This log entry finds me near Pflugerville, east of Austin, on an overcast warm humid morning. We are told the weekend will see strong winds, rain and cold temperatures ushering in a strong cold front. It won't be that cold we tell ourselves looking at forecasts down to 35 degrees at night. We are used to it. We shall see.
Our journey to the capital of Texas took us across the state by Highway 79 and Highway 54 mostly, a rolling flatland of farms, hedges, trees still dropping leaves and trucks, lots of big fast trucks. There were scenes of stark poverty, moldy trailers going green, some under tarps, inhabited because the family car was parked next door.
As always Gannet 2 stuck to the program and we kept rolling at 65mph and some gas mileage between 16 and 18 mpg. Layne uses gas buddy, a discount card to find cheap gas and we filled up in Shreveport at $2:64 a gallon and later in Lufkin we found gas at $2:79 and filled half a tank. Most gas stations advertise at $3:30 or more which I think will seem inexpensive compared to what awaits us in Mexico and California.
Layne also got the Libby app which allows us to borrow library books at a nominal charge and we have been listening to a detective novel set in New Orleans in 1984 in the noir style of Dashiell Hammet and delightfully set in its period with much discussion of the civil wars in Central America and not a cellphone in sight.
It is a serene and untroubled existence and makes me think we might be good candidates for a journey to Mars, suspended in time and space away from the daily annoyances of workplace and news space and people "vexatious to the spirit" as the Desiderata poem much circulated in my youth used to have it.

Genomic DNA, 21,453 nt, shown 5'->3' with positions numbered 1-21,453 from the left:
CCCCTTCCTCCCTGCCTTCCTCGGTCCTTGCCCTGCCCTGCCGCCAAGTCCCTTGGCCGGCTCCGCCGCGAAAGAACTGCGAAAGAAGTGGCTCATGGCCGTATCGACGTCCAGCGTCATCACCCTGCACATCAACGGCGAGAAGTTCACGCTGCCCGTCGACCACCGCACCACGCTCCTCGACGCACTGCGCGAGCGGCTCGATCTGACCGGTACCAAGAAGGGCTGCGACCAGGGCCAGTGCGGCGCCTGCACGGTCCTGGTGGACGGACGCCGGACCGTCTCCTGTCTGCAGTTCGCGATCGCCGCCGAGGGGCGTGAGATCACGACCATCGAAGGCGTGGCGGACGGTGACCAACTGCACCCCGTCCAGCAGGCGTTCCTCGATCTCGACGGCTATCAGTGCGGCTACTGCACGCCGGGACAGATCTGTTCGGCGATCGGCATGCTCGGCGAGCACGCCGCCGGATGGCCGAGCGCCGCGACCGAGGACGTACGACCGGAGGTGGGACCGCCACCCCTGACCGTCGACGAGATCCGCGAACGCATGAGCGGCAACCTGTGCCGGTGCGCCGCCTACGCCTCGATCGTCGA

We did manage to find a rural traffic jam after we stopped at the Target in Pflugerville. There we picked up some shopping brought to us in the parking lot, Covid style by an eager youth. Then we drove to the country to find our camp for the night, and the tiny road through the fields was blocked. I was ready to sit in traffic and drink a cup of tea but the locals were making u-turns and fleeing the scene. I found a pull out, turned the van and we made our own detour. Thank you Google. It was a path of much rumbling and shaking and some truly weird death defying cambers on the back roads but we ambled through the afternoon sunlight, detective Dave Robichaux in New Orleans silenced in his pursuit of ex-contras killing people. We had to concentrate to find our way through these back roads.
Dell's Favorite Texas Olive Oil was our destination, a Harvest Host. These are small businesses across North America (I mean to include Canada) that invite RVs to spend one night, no hook ups expected, no facilities and all for free. In return one learns about the business and you buy a product to support them. A brilliant program offered obviously though an app and never a misfire. We call ahead maybe a day or so and see if they have an opening and then show up and get a tour. We have a cider and a desert tour planned for next week.